Taking Your Node.js Apps to the Next Level with Typescript

in Front-End Web Technologies

For a language developed in merely 10 days, JS has made a long way, evolving along time and gaining huge traction to become one of the most prominent programming languages today.

One of its great aspects is its dynamic nature, which allows users to do things like extending objects and definitions at runtime and changing types as we go along. However, this flexibility comes with a price tag – without type enforcement, there is no one watching our backs at dev/design time, and so potentially avoidable bugs easily slip into production to be caught only at runtime.

Luckily, TypeScript provides just what we need – strong typing in the form of the following features:

● Types
● Classes
● Interfaces
● Compile-time type checks

These features allow to better define the strong constructs and contracts (interfaces) that are enforced at dev/compile time, and ensure that (at least) some potential bugs are caught before runtime/production.

But not only that. TS code tends to be much more structured and better designed, and with eventual overall higher quality. It can therefore be deployed with more confidence.

(Side note: TS provides many more benefits, including future ECMAScript support, OO syntactic sugar, generics and a whole range of other cool features, but these are not in the scope for this article.)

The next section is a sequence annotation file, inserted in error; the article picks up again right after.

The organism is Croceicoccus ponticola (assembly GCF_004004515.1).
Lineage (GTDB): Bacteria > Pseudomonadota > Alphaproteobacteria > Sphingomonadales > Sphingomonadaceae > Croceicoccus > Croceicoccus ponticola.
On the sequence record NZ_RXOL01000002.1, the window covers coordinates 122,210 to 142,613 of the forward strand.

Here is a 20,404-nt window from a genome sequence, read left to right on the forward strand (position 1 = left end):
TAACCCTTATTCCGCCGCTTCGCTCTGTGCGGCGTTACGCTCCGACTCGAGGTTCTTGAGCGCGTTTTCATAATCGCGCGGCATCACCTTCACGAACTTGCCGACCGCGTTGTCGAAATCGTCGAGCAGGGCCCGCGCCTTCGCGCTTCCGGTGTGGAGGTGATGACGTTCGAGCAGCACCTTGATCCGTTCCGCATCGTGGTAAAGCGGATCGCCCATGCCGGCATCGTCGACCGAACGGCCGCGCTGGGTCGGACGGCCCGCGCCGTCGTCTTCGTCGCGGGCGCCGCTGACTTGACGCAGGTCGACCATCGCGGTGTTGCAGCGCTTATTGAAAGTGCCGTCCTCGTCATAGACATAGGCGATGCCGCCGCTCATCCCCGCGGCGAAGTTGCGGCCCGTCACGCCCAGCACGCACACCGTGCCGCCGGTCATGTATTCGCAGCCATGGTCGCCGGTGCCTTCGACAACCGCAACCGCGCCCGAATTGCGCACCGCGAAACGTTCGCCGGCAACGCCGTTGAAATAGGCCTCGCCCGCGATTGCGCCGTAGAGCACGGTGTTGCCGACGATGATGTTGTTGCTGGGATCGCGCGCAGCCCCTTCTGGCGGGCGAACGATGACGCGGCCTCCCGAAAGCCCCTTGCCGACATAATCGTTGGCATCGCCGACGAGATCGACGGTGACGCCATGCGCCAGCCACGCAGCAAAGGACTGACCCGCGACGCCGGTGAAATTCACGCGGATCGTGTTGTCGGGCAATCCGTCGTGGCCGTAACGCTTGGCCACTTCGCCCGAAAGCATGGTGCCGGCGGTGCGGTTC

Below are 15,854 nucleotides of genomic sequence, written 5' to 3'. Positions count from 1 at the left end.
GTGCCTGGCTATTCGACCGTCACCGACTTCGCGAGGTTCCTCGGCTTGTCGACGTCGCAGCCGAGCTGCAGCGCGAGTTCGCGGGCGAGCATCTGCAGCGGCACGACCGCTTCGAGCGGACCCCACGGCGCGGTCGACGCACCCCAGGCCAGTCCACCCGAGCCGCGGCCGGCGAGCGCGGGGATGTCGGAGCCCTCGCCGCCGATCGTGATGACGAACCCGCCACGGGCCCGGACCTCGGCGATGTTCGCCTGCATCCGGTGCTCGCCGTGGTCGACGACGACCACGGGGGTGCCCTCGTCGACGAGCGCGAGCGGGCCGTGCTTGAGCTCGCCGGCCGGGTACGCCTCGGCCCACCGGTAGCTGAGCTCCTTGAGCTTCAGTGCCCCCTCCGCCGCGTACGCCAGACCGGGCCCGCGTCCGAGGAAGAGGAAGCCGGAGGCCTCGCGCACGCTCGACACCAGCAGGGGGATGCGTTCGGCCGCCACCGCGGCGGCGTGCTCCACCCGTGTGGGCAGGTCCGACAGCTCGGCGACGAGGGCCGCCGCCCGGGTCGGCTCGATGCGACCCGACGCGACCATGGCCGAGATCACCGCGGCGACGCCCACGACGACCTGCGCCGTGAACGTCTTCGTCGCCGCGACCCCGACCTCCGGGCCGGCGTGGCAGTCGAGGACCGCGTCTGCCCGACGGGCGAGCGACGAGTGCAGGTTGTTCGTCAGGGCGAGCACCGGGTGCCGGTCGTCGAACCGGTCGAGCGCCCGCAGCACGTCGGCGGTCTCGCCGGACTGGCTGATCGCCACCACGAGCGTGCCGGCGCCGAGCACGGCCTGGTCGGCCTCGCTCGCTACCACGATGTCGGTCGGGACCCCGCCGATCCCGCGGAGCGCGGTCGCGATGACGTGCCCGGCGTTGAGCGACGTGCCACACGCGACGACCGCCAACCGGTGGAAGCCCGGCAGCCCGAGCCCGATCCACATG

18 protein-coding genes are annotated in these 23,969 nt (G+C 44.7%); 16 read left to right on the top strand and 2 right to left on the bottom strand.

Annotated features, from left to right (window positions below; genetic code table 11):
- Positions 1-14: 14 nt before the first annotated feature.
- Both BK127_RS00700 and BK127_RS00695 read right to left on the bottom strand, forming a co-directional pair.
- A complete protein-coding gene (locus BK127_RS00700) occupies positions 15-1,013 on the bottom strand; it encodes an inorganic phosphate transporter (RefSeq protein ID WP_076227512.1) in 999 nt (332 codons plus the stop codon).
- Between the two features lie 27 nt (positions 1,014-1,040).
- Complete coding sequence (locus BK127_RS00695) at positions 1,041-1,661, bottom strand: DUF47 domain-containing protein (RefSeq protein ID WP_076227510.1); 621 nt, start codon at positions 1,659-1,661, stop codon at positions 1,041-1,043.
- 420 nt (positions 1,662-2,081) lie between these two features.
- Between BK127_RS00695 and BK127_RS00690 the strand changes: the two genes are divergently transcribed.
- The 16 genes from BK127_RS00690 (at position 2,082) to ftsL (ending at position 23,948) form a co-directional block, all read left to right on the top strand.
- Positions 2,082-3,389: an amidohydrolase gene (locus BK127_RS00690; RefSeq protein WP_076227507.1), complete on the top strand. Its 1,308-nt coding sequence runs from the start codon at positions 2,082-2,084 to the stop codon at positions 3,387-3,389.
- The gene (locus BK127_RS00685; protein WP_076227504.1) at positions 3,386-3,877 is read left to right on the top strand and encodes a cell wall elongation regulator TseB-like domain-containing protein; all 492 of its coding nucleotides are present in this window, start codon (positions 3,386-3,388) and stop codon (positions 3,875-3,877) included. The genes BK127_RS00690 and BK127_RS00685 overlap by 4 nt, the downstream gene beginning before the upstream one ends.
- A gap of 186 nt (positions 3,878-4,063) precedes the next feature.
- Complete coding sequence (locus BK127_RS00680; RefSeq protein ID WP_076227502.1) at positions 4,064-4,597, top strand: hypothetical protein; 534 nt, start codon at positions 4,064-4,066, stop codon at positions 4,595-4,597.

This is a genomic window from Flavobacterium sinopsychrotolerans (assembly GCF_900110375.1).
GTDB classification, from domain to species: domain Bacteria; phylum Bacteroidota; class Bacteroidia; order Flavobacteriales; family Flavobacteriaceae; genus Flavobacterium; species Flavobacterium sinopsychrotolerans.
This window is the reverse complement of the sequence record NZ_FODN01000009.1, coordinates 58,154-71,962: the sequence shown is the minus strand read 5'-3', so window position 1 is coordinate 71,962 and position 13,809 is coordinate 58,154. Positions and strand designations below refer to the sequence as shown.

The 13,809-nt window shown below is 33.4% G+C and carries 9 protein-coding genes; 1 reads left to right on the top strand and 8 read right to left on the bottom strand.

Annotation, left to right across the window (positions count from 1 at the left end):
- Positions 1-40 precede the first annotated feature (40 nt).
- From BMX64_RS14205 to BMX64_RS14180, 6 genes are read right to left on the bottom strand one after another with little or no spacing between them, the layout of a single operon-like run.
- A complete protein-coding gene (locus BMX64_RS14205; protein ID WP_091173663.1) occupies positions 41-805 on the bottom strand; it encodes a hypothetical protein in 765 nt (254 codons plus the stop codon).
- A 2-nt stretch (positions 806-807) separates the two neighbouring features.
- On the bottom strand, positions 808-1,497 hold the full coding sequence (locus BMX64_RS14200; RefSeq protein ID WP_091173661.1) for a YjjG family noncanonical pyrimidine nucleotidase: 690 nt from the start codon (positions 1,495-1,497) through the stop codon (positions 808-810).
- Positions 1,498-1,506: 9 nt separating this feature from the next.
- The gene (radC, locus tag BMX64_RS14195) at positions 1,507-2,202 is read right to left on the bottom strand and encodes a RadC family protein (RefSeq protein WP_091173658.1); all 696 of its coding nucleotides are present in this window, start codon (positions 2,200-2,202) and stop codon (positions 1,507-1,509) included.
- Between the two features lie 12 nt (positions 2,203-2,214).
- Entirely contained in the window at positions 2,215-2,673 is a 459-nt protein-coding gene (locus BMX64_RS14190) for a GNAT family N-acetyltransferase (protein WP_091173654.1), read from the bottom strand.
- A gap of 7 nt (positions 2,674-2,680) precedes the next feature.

Let’s Kick the Tires
We’re now going to setup our first Node.js with TS support, step by step. First, create a project folder, cd into it and run:

> npm init

This will create your initial version of package.json:

 "name": "node-ts",
 "version": "1.0.0",
 "description": "",
 "main": "index.js",
 "scripts": {
   "test": "echo \"Error: no test specified\" && exit 1"
 "author": "zackyp",
 "license": "ISC"

Now install the typescript compiler (and check the installed version):

> npm install typescript -g
> tsc – – verion

Install typings (TypeScript definitions manager):

> npm install typings -g
> typings – – version

Typings is a tool that provides easy management of definition files (.d.ts), which are like “h” or “header” files for JS libraries. They provide declarations of APIs (libraries) written in JS, and allow to consume JS libraries from the TS code, providing strong types and intellisense capabilities in dev time.

Now that you have the basic tools in place, grab the Node’s definitions file:

> typings install dt~node -S -G

Note the prefixing dt~ which stands for Definitely Typed, a repository for TS definition files. The -S flag means “Persist to dependencies” (typings.json file), and -G means “Install and persist as a global definition”.

For the sake of practice, go ahead now and install underscore along with its typings:

> npm install underscore – – save
> typings install dt~underscore -S -G

If you take a look at the project structure now, you’ll see that a folder named typings was created, under which there is an index.d.ts file; and a global folder under which typings definitions go (like Node you’ve just installed). Also, a typings.json file was created, which contains a list of all typings you installed, very similar to the package.json file.